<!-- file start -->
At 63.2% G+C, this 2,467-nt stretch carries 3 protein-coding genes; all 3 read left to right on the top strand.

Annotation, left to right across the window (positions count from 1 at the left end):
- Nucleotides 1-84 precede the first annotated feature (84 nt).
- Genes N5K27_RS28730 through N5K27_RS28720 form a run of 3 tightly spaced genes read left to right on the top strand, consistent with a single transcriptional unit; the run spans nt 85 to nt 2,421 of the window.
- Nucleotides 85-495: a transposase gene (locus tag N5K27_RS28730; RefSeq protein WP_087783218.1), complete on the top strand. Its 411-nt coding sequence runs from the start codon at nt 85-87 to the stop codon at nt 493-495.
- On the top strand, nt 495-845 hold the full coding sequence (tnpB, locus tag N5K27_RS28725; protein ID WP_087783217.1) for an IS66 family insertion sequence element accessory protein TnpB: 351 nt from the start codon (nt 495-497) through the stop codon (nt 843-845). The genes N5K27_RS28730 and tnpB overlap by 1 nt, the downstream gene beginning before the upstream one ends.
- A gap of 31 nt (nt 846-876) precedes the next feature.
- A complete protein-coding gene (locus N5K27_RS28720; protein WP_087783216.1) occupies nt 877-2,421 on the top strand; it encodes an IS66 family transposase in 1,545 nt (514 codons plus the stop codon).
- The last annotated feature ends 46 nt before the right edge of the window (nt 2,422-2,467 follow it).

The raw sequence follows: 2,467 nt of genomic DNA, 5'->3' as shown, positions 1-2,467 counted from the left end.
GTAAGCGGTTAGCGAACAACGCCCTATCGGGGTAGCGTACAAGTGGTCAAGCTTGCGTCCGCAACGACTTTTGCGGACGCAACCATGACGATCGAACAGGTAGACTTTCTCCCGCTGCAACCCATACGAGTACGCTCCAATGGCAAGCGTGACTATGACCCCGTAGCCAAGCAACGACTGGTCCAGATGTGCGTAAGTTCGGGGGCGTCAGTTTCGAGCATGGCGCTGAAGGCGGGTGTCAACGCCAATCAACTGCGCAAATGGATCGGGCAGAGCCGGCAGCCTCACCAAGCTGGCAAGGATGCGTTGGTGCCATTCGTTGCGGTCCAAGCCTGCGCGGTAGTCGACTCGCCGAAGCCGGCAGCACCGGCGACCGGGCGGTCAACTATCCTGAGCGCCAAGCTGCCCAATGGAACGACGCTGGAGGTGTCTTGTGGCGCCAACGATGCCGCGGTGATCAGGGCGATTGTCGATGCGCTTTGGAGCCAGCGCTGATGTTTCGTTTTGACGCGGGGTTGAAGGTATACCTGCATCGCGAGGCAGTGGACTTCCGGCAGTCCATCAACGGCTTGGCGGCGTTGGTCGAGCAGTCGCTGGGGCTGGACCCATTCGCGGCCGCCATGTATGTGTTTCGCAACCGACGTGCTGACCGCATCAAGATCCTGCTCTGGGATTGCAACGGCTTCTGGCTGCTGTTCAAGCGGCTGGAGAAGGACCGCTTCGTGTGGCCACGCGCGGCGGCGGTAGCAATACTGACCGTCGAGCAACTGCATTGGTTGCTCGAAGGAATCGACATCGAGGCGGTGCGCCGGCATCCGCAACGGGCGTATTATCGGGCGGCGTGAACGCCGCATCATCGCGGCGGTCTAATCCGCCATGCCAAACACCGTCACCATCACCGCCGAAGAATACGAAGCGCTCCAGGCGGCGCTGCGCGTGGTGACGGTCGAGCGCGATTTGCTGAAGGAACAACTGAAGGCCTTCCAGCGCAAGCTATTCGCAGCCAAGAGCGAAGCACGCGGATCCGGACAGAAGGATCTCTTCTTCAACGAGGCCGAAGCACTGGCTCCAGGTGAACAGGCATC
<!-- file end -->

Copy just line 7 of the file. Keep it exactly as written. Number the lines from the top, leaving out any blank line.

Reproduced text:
- A gap of 31 nt (nt 846-876) precedes the next feature.